If you’ve been placed on financial aid academic probation it can be extremely frustrating, but it’s not the end of your academic career. It is possible to stay in school even after a probation, and still get funding. It can be difficult to do, and does require you to make changes. Financial aid has a probation period to help you if you're not doing well in class. It's a cushioning mechanism and gives you a second chance.
Determine why you’ve been placed on academic probation. If you determine the probation is unwarranted you need to ask to speak to a financial aid worker immediately.
Request a reinstatement packet through your college or university if the probation is warranted. Fill this packet out and complete the academic plan for further funding. You will be asked to complete a personal essay and to describe your academic goals. Determine what those goals are and how you will complete your academic program without being placed on probation again.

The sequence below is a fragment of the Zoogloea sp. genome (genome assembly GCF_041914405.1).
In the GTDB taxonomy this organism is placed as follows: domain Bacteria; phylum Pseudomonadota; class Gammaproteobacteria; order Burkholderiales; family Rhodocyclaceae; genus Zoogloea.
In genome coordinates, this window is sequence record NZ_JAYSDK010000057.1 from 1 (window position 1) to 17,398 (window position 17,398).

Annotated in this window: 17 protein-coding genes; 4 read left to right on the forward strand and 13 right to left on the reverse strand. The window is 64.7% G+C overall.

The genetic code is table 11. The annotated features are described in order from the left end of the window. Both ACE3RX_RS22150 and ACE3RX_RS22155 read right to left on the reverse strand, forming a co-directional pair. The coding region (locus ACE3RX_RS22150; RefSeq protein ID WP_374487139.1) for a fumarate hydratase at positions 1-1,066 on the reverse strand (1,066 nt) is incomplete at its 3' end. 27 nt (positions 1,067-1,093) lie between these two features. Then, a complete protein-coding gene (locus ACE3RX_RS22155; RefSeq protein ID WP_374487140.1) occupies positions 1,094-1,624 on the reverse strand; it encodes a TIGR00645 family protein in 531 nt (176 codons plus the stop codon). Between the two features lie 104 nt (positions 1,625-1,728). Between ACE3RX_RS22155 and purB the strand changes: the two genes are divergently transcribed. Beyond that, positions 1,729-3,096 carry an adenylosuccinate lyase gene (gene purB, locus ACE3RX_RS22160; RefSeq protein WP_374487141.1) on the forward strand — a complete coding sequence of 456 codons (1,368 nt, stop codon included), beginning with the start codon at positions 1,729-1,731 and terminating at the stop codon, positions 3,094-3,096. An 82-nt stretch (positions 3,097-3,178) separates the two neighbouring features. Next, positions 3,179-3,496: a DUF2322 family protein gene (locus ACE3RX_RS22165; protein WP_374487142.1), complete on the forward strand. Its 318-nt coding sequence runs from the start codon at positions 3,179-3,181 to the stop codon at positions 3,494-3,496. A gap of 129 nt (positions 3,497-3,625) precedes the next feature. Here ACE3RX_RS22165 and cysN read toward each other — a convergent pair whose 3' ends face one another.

Turn the packet into the financial aid department at your school. Once they receive this packet they will determine if you need to complete a semester or quarter (whichever is appropriate to your school) before aid is reinstated. Often the financial aid department will require you to finance one academic quarter or semester at your expense before they will reinstate funding.
Ensure your GPA stays above a 2.0 and that you complete the necessary credits for your level of study. Once funding is reinstated it is essential that you comply with the terms for two academic semesters; if you don’t, your funding will be suspended. Once you are successful for two complete semesters, your academic probation will be over.
Take less of a credit load to ensure you’re more successful. Make it a priority to study hard so that you do not experience potential issues with your studies. If you’re academic probation is not completed successfully within two semesters you will go into suspension and must pay a portion of your financial aid back, regardless of circumstances.